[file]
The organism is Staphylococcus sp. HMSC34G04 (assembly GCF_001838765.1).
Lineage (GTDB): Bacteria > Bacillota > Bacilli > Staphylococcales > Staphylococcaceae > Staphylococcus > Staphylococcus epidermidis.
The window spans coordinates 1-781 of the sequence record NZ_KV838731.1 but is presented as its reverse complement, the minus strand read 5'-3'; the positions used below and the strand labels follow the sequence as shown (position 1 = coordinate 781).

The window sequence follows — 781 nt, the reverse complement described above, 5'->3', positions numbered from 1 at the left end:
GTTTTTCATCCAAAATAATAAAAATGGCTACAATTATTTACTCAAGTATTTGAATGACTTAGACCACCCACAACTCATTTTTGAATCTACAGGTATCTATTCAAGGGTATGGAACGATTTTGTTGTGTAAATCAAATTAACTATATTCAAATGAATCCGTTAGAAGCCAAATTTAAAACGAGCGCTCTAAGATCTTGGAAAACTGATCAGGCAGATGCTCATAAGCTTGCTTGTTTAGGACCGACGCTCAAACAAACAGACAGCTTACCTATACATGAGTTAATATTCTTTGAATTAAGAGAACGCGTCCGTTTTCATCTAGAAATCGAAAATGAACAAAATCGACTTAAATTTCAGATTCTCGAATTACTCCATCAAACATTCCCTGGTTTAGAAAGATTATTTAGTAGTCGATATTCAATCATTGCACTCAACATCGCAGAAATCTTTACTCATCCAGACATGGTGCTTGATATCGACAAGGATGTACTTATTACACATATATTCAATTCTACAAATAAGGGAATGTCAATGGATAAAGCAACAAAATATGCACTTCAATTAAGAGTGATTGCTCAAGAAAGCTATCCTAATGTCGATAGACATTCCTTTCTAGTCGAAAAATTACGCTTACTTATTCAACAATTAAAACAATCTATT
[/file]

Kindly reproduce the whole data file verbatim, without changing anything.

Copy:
The organism is Staphylococcus sp. HMSC34G04 (assembly GCF_001838765.1).
Lineage (GTDB): Bacteria > Bacillota > Bacilli > Staphylococcales > Staphylococcaceae > Staphylococcus > Staphylococcus epidermidis.
The window spans coordinates 1-781 of the sequence record NZ_KV838731.1 but is presented as its reverse complement, the minus strand read 5'-3'; the positions used below and the strand labels follow the sequence as shown (position 1 = coordinate 781).

The window sequence follows — 781 nt, the reverse complement described above, 5'->3', positions numbered from 1 at the left end:
GTTTTTCATCCAAAATAATAAAAATGGCTACAATTATTTACTCAAGTATTTGAATGACTTAGACCACCCACAACTCATTTTTGAATCTACAGGTATCTATTCAAGGGTATGGAACGATTTTGTTGTGTAAATCAAATTAACTATATTCAAATGAATCCGTTAGAAGCCAAATTTAAAACGAGCGCTCTAAGATCTTGGAAAACTGATCAGGCAGATGCTCATAAGCTTGCTTGTTTAGGACCGACGCTCAAACAAACAGACAGCTTACCTATACATGAGTTAATATTCTTTGAATTAAGAGAACGCGTCCGTTTTCATCTAGAAATCGAAAATGAACAAAATCGACTTAAATTTCAGATTCTCGAATTACTCCATCAAACATTCCCTGGTTTAGAAAGATTATTTAGTAGTCGATATTCAATCATTGCACTCAACATCGCAGAAATCTTTACTCATCCAGACATGGTGCTTGATATCGACAAGGATGTACTTATTACACATATATTCAATTCTACAAATAAGGGAATGTCAATGGATAAAGCAACAAAATATGCACTTCAATTAAGAGTGATTGCTCAAGAAAGCTATCCTAATGTCGATAGACATTCCTTTCTAGTCGAAAAATTACGCTTACTTATTCAACAATTAAAACAATCTATT